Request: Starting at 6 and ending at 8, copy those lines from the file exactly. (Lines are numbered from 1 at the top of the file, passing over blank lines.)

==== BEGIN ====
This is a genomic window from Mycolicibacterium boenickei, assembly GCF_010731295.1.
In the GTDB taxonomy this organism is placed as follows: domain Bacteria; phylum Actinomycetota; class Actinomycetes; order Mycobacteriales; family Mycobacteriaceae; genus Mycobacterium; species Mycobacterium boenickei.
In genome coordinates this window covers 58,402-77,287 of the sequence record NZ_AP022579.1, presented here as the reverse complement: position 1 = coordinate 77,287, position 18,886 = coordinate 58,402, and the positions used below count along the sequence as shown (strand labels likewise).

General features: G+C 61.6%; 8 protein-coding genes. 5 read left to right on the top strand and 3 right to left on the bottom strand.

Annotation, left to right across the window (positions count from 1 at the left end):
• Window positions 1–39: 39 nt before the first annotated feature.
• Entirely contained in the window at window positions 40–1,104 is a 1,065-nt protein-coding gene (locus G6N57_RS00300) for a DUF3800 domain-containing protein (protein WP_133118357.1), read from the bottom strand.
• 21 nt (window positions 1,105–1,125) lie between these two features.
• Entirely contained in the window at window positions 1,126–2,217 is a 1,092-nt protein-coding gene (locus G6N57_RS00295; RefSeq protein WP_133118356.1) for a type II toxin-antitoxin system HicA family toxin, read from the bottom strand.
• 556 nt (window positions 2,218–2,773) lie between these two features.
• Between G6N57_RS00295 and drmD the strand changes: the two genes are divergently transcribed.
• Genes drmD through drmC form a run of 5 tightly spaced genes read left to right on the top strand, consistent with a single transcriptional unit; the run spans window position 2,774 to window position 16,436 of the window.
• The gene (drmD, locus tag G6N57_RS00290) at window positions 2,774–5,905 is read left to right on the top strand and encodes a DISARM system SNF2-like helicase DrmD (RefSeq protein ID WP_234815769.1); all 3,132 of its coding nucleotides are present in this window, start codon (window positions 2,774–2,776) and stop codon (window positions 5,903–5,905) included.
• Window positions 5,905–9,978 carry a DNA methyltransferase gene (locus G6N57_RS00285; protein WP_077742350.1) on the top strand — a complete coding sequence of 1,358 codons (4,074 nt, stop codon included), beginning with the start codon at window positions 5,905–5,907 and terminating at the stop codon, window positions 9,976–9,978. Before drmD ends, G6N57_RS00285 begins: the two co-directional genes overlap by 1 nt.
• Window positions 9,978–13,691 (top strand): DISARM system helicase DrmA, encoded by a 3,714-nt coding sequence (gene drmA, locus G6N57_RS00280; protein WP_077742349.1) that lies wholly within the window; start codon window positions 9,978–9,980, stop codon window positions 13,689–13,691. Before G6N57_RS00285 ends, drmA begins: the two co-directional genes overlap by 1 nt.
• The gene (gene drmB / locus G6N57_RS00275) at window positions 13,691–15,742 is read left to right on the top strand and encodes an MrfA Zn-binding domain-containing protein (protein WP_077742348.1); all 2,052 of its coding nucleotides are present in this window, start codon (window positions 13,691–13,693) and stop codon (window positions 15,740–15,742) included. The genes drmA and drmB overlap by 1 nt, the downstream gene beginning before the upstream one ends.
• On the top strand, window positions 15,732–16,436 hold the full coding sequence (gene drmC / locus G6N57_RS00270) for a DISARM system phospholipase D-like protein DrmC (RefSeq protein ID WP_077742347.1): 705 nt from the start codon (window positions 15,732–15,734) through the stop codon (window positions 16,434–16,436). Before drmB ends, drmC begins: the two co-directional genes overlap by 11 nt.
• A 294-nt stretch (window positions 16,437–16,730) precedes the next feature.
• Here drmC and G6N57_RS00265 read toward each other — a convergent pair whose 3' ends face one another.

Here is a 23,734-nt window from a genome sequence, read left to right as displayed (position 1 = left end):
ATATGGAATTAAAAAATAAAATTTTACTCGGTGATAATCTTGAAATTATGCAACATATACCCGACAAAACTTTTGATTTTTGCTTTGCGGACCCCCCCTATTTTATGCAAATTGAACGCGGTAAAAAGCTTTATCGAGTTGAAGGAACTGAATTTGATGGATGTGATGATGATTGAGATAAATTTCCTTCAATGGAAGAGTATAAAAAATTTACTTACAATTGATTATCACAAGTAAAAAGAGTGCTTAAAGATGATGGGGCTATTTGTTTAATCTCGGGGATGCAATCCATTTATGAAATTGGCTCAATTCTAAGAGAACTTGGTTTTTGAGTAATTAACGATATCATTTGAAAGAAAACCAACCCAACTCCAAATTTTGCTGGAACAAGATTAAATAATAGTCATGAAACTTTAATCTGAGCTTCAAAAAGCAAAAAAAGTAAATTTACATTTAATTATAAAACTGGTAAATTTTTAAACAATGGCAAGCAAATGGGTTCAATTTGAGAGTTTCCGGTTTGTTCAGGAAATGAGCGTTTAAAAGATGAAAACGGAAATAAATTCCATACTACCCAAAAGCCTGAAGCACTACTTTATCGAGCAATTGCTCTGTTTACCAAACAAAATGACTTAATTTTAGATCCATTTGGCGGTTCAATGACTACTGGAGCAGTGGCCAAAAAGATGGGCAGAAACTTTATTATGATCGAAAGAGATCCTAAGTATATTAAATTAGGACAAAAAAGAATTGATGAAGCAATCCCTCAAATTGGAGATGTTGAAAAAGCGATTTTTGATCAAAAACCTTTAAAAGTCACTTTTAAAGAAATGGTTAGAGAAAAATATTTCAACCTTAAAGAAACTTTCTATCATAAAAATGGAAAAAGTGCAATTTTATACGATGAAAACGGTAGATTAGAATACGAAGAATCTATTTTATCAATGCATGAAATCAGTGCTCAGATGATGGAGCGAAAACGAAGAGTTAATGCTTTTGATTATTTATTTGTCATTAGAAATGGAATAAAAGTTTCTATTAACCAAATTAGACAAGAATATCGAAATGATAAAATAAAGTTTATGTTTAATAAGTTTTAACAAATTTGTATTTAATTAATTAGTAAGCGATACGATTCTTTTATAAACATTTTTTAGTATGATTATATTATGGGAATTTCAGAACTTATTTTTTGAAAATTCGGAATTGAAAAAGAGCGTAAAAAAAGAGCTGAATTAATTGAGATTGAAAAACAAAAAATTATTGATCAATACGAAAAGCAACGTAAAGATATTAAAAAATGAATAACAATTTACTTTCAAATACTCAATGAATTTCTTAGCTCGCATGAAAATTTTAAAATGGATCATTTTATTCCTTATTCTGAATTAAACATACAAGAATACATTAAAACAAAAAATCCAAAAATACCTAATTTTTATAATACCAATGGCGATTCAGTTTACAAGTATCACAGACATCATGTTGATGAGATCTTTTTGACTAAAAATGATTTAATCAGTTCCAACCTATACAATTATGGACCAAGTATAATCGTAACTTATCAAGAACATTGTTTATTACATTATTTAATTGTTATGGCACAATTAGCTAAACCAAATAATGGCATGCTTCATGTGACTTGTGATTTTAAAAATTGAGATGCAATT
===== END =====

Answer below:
• Window positions 1–39: 39 nt before the first annotated feature.
• Entirely contained in the window at window positions 40–1,104 is a 1,065-nt protein-coding gene (locus G6N57_RS00300) for a DUF3800 domain-containing protein (protein WP_133118357.1), read from the bottom strand.
• 21 nt (window positions 1,105–1,125) lie between these two features.